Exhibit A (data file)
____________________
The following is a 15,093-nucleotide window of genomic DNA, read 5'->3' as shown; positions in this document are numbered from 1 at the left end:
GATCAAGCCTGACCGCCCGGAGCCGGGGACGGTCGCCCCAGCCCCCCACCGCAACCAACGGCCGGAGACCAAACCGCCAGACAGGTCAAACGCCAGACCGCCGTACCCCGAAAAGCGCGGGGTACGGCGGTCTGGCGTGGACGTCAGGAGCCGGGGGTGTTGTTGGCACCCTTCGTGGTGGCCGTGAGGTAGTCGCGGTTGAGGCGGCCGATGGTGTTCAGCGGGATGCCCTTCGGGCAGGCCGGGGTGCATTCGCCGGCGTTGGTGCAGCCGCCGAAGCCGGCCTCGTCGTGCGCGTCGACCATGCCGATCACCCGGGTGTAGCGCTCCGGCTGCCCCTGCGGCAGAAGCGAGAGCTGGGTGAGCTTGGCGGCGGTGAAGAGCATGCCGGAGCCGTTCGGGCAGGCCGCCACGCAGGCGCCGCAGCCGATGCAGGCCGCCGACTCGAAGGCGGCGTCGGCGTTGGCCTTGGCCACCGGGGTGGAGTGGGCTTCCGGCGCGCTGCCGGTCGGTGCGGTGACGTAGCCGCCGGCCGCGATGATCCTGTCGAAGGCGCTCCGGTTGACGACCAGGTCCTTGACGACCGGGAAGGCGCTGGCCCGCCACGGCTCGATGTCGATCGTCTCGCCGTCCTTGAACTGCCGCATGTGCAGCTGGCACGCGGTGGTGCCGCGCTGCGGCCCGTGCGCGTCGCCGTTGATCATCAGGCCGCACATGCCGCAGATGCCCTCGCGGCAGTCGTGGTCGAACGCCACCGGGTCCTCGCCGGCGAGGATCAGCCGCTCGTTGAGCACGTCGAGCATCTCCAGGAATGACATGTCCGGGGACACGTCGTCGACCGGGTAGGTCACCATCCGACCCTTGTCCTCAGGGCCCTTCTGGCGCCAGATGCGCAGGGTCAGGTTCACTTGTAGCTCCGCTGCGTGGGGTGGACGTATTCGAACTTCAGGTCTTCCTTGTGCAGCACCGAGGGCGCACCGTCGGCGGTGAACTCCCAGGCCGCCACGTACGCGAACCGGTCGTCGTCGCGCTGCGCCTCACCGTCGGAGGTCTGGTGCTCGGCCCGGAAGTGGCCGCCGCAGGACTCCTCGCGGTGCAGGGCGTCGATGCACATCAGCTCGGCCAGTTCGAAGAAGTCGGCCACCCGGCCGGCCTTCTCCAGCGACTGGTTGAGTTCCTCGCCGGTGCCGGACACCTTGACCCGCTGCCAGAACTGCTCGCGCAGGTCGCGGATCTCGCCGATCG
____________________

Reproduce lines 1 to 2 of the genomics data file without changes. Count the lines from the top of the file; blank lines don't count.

The following is a 15,093-nucleotide window of genomic DNA, read 5'->3' as shown; positions in this document are numbered from 1 at the left end:
GATCAAGCCTGACCGCCCGGAGCCGGGGACGGTCGCCCCAGCCCCCCACCGCAACCAACGGCCGGAGACCAAACCGCCAGACAGGTCAAACGCCAGACCGCCGTACCCCGAAAAGCGCGGGGTACGGCGGTCTGGCGTGGACGTCAGGAGCCGGGGGTGTTGTTGGCACCCTTCGTGGTGGCCGTGAGGTAGTCGCGGTTGAGGCGGCCGATGGTGTTCAGCGGGATGCCCTTCGGGCAGGCCGGGGTGCATTCGCCGGCGTTGGTGCAGCCGCCGAAGCCGGCCTCGTCGTGCGCGTCGACCATGCCGATCACCCGGGTGTAGCGCTCCGGCTGCCCCTGCGGCAGAAGCGAGAGCTGGGTGAGCTTGGCGGCGGTGAAGAGCATGCCGGAGCCGTTCGGGCAGGCCGCCACGCAGGCGCCGCAGCCGATGCAGGCCGCCGACTCGAAGGCGGCGTCGGCGTTGGCCTTGGCCACCGGGGTGGAGTGGGCTTCCGGCGCGCTGCCGGTCGGTGCGGTGACGTAGCCGCCGGCCGCGATGATCCTGTCGAAGGCGCTCCGGTTGACGACCAGGTCCTTGACGACCGGGAAGGCGCTGGCCCGCCACGGCTCGATGTCGATCGTCTCGCCGTCCTTGAACTGCCGCATGTGCAGCTGGCACGCGGTGGTGCCGCGCTGCGGCCCGTGCGCGTCGCCGTTGATCATCAGGCCGCACATGCCGCAGATGCCCTCGCGGCAGTCGTGGTCGAACGCCACCGGGTCCTCGCCGGCGAGGATCAGCCGCTCGTTGAGCACGTCGAGCATCTCCAGGAATGACATGTCCGGGGACACGTCGTCGACCGGGTAGGTCACCATCCGACCCTTGTCCTCAGGGCCCTTCTGGCGCCAGATGCGCAGGGTCAGGTTCACTTGTAGCTCCGCTGCGTGGGGTGGACGTATTCGAACTTCAGGTCTTCCTTGTGCAGCACCGAGGGCGCACCGTCGGCGGTGAACTCCCAGGCCGCCACGTACGCGAACCGGTCGTCGTCGCGCTGCGCCTCACCGTCGGAGGTCTGGTGCTCGGCCCGGAAGTGGCCGCCGCAGGACTCCTCGCGGTGCAGGGCGTCGATGCACATCAGCTCGGCCAGTTCGAAGAAGTCGGCCACCCGGCCGGCCTTCTCCAGCGACTGGTTGAGTTCCTCGCCGGTGCCGGACACCTTGACCCGCTGCCAGAACTGCTCGCGCAGGTCGCGGATCTCGCCGATCG